Column: Celebrating Women’s History Month

In August, the City Council, which is represented by a majority of women, we passed an 11-bill legislative package to address the persistent disparities in the city’s health care system.
Photo courtesy Courtney Curd

The New York City Council achieved a historic victory in 2021 when women across the city won 31 of the 51 council seats. The current council is the first ever to be led by a female-majority and that majority was able to elect the first Black Speaker, Adrienne Adams. In this council, we have paved the way for legislation and policy that is moving the mark on many fronts, bettering the lives of women through equitable health care access and fair wages and contracts.

When women lead we lead with community on our shoulders. Many of the women in the City Council have personally experienced how our health care system fails women, and women of color in particular. That is why last August, we passed an 11-bill legislative package to address the persistent disparities in our health care system and ensure that we continue to educate our city about the options available to them.

What does this mean for you? As your councilmember and the co-chair of the Women’s Caucus, I worked with my colleagues to ensure that the Bronx has free mammograms services available at the Stevenson Family Health Center and more. This is the kind of proactive work that gets done when there are a representative amount of women in leadership.

The majority of our city’s residents, women, are underpaid and undervalued while simultaneously acting as the glue that holds our communities and our households together. Our essential workforce became apparent during the COVID-19 pandemic, and during that time the New York Times reported that 1 in 3 jobs held by women were designated as essential. Women are overwhelmingly serving in essential positions, yet our essential needs are not met. We see this pay disparity continue throughout our sectors.

Just recently our nurses — a workforce predominantly made up of women of color — in the private sector fought for a fair contract. Now our public sector nurses have the same fight for fair wages ahead of them, but it is even steeper since public sector nurses make far less than the private sector.

That is why I am fighting for fair wages and contracts for health care workers like our nurses. We need equal pay for equal work in all our industries, and I have been out at picket lines demanding our nurses both public and private get a fair contract. We need our health care workers in the places where they are best serving our families.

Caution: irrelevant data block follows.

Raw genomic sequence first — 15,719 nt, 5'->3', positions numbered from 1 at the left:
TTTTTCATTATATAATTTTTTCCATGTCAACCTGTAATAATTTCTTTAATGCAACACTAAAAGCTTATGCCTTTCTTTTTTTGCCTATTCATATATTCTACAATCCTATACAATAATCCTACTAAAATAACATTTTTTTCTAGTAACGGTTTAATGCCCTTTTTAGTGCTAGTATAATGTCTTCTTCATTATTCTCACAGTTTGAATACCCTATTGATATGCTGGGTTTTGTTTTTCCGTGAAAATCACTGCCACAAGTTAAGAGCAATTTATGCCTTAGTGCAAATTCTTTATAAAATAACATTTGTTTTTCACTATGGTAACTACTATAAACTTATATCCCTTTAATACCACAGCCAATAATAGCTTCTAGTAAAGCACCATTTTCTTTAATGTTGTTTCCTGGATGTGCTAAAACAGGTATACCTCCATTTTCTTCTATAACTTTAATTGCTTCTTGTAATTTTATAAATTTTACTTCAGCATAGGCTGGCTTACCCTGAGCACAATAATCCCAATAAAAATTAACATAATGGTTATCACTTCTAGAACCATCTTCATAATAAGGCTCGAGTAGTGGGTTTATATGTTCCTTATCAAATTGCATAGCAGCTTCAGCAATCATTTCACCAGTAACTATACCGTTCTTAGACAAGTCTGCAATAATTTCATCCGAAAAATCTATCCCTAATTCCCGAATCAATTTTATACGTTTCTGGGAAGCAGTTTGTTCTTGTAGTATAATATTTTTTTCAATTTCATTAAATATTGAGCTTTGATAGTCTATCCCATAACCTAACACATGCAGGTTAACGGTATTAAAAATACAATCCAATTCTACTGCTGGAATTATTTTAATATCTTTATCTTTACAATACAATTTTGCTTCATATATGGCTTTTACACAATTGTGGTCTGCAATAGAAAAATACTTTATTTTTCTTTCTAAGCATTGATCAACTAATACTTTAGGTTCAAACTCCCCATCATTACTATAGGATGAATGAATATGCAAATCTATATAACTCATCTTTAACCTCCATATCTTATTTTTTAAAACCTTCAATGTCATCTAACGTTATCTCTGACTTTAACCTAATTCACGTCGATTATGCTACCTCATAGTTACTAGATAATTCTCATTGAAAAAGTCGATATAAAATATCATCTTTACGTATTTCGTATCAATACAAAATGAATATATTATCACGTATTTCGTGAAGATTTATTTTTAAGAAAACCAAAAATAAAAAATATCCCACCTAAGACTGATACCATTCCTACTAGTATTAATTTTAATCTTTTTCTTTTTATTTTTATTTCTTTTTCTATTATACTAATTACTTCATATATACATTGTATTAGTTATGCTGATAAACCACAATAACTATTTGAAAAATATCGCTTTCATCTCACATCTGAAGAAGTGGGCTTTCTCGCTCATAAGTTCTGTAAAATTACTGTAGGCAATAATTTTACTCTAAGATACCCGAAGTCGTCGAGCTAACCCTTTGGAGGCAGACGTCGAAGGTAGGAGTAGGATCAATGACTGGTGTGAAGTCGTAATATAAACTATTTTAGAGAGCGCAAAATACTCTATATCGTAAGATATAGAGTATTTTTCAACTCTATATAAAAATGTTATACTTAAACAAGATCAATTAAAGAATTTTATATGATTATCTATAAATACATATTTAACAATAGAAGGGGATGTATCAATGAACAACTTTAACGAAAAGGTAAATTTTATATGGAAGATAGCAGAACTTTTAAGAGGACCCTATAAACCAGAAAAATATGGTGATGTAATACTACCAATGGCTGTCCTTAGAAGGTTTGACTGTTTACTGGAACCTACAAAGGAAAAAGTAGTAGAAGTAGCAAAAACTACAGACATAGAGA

Serving as the co-chair of the largest Women’s Caucus in the history of the New York City Council is extremely meaningful to me. I am proud of all the work we have done so far, but we still have more work to do. New York City is a majority-female city and it only makes sense that our city is also represented by a majority-female council. And as we enter this upcoming month I want to celebrate with you!

March 1 is the start of Women’s History Month. The New York City Council is hosting a celebration at City Hall co-hosted by Speaker Adams and the Women’s Caucus. This event will celebrate women citywide who continue to make history in their communities as well as honoring the wins of the council. There will be a program of performers and honorees, giveaways, art and more. If you are interested in joining this event, please call my office at (718) 792-1140 for more information.

District 18 is also going to host SpeakerAdams’ State of the City this year! This will be the first time that a citywide leader has ever held their State of the City in our district and I could not be more excited to welcome her and leaders from around NYC to our community.

Amanda Farías is the councilmember who represents City Council District 18.

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